(This is just one of many stereoscopic views of the Old Stone Mill that you can see in the NYPL Digital Gallery.)
No, this is no Nancy Drew series title. This is something that I learned about when while in Newport, Rhode Island, earlier this fall.
There’s a hand-built stone structure in this lovely town that, centuries after its construction, continues to inspire debates concerning its origin. Did the Norse, the Spanish, the Masons, or others build it? Is it the ruin of a mill, a church, an observatory? Whatever its history, it has come be known as the Old Stone Mill, and it stands in a park near the Redwood Library and Athenaeum. This venerable institution, perhaps after fielding thousands of questions on the history of the structure, has compiled an excellent guide to the debates and competing theories about its origin. NYPL also has materials that address the mystery of the Old Stone Mill. A search in the Library Catalog for the subject Old Stone Mill (Newport, R.I.) will bring the sources together quickly for you.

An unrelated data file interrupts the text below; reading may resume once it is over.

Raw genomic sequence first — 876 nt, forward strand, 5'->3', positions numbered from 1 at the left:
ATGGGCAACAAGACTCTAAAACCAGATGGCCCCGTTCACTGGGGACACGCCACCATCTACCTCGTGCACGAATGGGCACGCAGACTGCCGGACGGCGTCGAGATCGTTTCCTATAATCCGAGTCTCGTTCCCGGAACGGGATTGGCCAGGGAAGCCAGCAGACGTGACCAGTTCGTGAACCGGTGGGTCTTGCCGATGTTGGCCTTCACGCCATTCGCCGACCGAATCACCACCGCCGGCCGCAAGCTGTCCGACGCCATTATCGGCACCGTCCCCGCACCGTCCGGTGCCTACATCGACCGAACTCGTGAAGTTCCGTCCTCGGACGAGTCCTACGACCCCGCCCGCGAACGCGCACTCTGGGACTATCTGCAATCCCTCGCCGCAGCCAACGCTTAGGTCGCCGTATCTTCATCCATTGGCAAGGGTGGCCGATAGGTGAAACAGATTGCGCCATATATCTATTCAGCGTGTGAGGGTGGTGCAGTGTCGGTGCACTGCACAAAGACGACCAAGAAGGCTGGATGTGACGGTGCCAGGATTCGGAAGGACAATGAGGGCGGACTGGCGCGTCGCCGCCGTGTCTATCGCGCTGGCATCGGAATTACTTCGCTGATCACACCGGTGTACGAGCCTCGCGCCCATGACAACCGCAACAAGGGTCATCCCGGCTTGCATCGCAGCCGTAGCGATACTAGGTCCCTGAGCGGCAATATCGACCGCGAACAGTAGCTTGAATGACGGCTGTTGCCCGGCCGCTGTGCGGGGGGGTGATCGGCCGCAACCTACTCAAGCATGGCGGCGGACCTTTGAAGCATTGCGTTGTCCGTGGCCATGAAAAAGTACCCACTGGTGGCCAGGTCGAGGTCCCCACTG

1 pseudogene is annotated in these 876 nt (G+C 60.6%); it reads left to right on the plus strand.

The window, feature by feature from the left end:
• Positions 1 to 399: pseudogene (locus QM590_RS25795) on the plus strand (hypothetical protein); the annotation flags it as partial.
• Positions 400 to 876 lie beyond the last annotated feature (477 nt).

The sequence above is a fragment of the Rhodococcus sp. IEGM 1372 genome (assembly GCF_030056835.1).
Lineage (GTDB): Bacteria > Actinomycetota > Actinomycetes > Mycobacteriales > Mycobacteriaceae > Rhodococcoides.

In addition to the mysterious Mill, I also learned another tidbit of hand-made architecture trivia that caught my fancy on this trip. The Redwood Library and Athenaeum is not, despite appearances, built of large stone blocks. It is instead covered in wood panels, each beveled, and then all painted over with stone-colored paint mixed with sand to create the stone texture. I was quite impressed both with this bit of 18th century diy treatment and with the institution as a whole. The Redwood Library is one of the country’s oldest libraries, and you can find out more about it at NYPL by searching for Redwood Library and Athenaeum as a subject. As you can imagine, I’m a sucker for library tourism and I was pleased to visit this library.
And here’s a stereoscopic view of this faux stone exterior, courtesy of the NYPL Digital Gallery: